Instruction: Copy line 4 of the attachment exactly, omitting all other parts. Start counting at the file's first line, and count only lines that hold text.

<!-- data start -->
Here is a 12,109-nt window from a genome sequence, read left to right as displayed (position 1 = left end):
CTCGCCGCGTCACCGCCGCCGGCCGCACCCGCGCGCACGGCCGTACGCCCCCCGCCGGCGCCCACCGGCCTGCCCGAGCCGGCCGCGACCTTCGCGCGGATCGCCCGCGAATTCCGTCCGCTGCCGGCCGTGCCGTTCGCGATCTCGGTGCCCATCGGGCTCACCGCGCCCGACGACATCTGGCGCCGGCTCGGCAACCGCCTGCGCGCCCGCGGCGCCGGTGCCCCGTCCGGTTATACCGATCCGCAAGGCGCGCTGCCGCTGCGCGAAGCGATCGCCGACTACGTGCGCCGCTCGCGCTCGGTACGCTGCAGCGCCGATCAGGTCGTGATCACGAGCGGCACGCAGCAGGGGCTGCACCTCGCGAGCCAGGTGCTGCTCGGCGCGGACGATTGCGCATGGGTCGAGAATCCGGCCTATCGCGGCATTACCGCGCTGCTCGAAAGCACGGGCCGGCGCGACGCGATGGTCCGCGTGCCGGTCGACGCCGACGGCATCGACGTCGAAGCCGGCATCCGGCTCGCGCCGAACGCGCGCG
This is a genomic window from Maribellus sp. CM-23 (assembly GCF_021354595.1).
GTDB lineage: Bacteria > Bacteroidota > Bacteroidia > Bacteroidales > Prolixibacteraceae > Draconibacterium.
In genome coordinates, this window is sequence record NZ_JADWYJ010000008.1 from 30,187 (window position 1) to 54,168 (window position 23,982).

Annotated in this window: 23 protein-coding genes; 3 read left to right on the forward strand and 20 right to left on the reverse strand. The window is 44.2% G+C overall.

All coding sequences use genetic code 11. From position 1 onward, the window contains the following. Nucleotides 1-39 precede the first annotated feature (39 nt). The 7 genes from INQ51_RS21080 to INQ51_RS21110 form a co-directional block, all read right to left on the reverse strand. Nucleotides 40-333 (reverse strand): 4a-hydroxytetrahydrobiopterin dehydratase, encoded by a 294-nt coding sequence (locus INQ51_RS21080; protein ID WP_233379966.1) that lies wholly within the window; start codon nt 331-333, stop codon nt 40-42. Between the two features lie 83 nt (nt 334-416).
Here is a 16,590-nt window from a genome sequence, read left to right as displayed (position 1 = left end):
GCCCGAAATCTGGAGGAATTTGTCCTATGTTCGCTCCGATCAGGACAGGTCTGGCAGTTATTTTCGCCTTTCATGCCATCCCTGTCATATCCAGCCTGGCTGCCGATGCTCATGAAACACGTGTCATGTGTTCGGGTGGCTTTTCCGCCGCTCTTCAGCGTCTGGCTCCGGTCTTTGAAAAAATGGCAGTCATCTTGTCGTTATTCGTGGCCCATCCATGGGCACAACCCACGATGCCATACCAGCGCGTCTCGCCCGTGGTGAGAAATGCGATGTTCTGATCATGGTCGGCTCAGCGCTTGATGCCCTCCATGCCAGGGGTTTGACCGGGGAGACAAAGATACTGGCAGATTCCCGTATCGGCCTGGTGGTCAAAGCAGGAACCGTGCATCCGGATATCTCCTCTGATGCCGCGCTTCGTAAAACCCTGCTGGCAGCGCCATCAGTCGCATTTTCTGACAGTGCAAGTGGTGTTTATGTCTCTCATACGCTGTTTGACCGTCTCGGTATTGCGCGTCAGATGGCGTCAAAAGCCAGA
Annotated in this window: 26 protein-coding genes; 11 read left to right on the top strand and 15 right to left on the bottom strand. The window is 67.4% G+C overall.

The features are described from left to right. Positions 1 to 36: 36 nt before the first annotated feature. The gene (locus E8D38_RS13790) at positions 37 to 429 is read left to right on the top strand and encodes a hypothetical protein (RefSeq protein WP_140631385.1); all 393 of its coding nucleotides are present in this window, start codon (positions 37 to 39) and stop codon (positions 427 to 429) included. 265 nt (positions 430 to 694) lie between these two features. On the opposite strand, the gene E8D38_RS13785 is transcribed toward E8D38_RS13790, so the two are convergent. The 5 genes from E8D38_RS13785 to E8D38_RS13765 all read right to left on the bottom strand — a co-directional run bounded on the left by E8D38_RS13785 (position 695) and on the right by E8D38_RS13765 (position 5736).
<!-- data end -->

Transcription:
GTDB lineage: Bacteria > Bacteroidota > Bacteroidia > Bacteroidales > Prolixibacteraceae > Draconibacterium.